Santorini to Rhodes by Ferry

The only way for us to get from Santorini to Turkey in the WINTER without paying €289 per person for a flight, is to catch an 18 hour ferry to Rhodes, then a 5 hour ferry from Rhodes to Marmaris, in Turkey.
Our experience of buses and taxis on Santorini island should have prepared us for the chaos of the Greek ferry system… But it didn’t.
The ferry turns up 45 minutes late, so instead of a 3am departure time, it’s more around 4am. To get on the ferry, the ramp comes down and a large herd of people waiting to get off start running, meanwhile the herd of people we are standing in start charging at them, meanwhile the trucks and cars on the ferry start driving off the ramp, into the mass of people. It was an absolute free for all. One guard stood on the ramp with a ciggie in his mouth yelling in Greek with his hands in the air. He did a lot…
On finally getting up into the very large rickety boat we are pointed down a narrow dark corridor full of dorms, all I can imagine as I’m walking down the dark claustrophobic corridor is Titanic, where Jane is swimming down to get Jack.. It’s so narrow, no windows, no air, no light!! We followed that down, trying to find our ‘air craft seats’ but to no avail, we are then redirected by 4 different staff to eventually find our section of seats.
I look into the room of ‘air craft’ seats dotted in rows, I look at the ceiling shaking just above my head, I look for a window. Nope. I look for a deck. Nope. All I can hear is the ceiling rattling. Breathe, breathe… Breathe…. I turn to Dan, “I need to get to the deck, now!” It was all too much. We clamber down hallways, up claustrophobic stairs and finally get to the roof. Air. Sweet air.

Once on, we are accompanied by a Canadian-Greek bohemian lady, and her Alaskan malamute, cross golden retriever. One of the first things she tells us is how old this boat is and how it’s its last trip… I respond with “That’s not very comforting.” She laughs, “oh how Western of you.” She goes on to tell us of her and her dogs deep bond because they are both half white, and half ‘not white’….Or indigenous (?) She then went on to invite us to ‘Rainbow’ a hippie gathering in Romania, where a group of people live off the land for one month. Then went on to say she picked us out as we boarded the boat, because we looked like ‘cool people’. This was getting TOO much for a 4am conversation. As we went to leave her and find a nook or cranny to sleep in, she held Dans hand, and told him he was a ‘special one’. All I could think of was “You are a wizard Harry Potter.” “I’m a what?”… But replace Dan with Harry. And then I went back to remembering its 4am and I haven’t slept.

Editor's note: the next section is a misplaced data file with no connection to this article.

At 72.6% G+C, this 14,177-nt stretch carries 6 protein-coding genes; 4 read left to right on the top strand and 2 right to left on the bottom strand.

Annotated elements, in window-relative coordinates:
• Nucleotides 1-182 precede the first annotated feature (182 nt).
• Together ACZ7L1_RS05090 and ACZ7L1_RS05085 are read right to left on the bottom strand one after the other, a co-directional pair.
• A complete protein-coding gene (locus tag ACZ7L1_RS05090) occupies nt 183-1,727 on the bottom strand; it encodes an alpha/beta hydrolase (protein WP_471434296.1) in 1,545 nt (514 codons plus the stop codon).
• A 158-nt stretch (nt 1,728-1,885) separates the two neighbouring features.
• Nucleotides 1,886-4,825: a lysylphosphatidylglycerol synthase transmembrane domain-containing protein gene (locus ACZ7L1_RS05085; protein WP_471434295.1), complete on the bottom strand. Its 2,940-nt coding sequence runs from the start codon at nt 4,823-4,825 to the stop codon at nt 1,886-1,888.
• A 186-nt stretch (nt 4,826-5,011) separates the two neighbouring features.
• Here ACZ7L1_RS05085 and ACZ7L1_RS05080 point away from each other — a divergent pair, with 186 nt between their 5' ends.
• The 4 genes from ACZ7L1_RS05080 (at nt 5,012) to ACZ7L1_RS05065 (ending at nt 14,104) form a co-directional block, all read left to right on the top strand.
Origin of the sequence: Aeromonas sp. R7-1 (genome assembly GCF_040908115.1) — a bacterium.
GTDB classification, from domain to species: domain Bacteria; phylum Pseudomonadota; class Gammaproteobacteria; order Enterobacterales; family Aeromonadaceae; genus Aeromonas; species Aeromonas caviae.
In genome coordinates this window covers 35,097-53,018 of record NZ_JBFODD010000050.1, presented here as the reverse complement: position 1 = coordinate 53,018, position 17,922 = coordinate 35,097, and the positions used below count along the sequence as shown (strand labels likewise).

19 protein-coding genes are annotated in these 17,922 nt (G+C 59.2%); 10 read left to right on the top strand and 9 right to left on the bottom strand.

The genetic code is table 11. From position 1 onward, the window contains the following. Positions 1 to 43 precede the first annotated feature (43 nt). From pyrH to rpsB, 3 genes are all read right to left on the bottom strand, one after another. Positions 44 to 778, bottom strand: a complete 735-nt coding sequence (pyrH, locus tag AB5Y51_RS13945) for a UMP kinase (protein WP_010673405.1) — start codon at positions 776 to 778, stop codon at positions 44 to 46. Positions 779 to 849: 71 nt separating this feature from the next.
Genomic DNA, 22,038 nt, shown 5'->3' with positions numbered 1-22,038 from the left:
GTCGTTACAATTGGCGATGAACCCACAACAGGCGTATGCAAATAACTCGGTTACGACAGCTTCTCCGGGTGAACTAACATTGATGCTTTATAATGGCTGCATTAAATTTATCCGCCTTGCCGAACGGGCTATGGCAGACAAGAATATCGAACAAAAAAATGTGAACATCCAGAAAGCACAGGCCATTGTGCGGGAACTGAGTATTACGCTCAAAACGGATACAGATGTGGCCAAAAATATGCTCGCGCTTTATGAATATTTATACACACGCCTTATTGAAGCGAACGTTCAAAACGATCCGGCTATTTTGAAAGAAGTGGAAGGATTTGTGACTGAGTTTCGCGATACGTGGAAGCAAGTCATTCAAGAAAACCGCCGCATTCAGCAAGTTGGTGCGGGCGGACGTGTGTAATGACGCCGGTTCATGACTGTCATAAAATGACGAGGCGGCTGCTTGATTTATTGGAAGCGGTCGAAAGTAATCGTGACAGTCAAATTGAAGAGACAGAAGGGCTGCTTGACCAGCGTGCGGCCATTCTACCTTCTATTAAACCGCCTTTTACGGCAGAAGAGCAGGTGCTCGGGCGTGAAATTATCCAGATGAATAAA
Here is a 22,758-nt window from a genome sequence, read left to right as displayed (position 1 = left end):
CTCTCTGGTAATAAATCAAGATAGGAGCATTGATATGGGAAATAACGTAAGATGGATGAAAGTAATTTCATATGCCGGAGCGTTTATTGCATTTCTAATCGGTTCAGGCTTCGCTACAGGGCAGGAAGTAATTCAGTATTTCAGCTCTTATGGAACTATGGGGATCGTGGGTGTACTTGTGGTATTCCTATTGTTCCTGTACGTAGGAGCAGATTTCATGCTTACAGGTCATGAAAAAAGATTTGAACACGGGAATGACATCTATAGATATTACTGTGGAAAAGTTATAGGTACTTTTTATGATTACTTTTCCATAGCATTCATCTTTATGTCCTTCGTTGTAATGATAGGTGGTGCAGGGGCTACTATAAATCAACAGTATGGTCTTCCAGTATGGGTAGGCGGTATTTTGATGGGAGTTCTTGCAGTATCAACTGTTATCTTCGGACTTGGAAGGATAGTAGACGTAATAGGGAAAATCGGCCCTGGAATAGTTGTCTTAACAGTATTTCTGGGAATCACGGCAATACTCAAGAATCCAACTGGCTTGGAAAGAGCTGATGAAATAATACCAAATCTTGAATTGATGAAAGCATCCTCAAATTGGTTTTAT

I woke at 12pm, had some Tzatziki and very hard bread which Dan thought it’d be a good idea to ‘pre-toast’, then fell back to sleep until 2pm.
At 2.30 we pull up to another small island, Dan and I observe the chaos from the outside deck. Four Greek men with cigarettes hanging out their mouths pulling on ropes, a Greek man with a Walkie talkie yelling in Greek to ‘straighten up’ I assume, more yelling, more smoking. Once the ramp is lowered, QUICK. A 25 metre truck begins to drive off, dodging the crowd of men and women running up the ramp, cars dodging people, people running at cars, a coffin on the back of a pickup truck is driven on, then stopped as the coffin starts to slide, the priest runs forwards and starts praying… It is INSANE. I wanted to take a photo of the coffin on the pickup truck surrounded by a priest in his black cloak and square black hat on the ramp of a ship. But thought against it.
I then fell back to sleep. I wake at 5pm. Only 4 hours to go!
By 9pm we are anxiously watching Google Maps as the blue dot moves.. Slowly. Slowly. We aren’t close. I’m angry, I’m cursing at those slow relaxed Greeks with their cigarettes hanging out of their mouths.. 18 hours… Pfffft.
We arrive in Rhodes at 11.30pm and the chaos continues. We walk down to the first floor to collect our bags to a large mob of angry Greeks yelling at anyone and everyone who’ll listen. I can’t work out whether it’s because they can’t get the ramp down to let us off, or because the man who opens the door to the luggage storage is fighting with the raging sea at the end of the ramp, or because they can see the sea splashing over the wall at the port.
It seems we have arrived in a storm.
Finally they get the ramp down, it’s 12am, we get our bags and run into the sea blizzard.
One of the first things we see as we strain to see with salt water in our eyes, is a sunken fishing ship right beside the ship we arrived on… Welcome to Rhodes!!
We hop into a taxi, again he tells us how old our ship was.. So reassuring. He drives us to Via Via hotel in Rhodes Old Town, a short 15 minute drive. As he slows down he tells us how in the summer cars aren’t allowed inside the city walls because there’s too many people. I can believe him when the car is literally as wide as the street… A footpath I think most would call it. Anyway, we made it, to our cute wee hotel, our two single beds and the sound of drunk Greek men and women shouting… Again, welcome to Rhodes!








2 Comments Add yours

  1. fantastic – rofled all through this particularly the herds of people running and charging and the vehicular chaos and the priest praying over the slipping coffin. I love your sleeping skills. But don’t tell American border patrol you are a sleeper.

  2. tanyakristin says:

    Me too – giggled at the bohemian dog lady’s proclamation, loved the priests and the coffin and the shouting men with fags and the general Greek chorus

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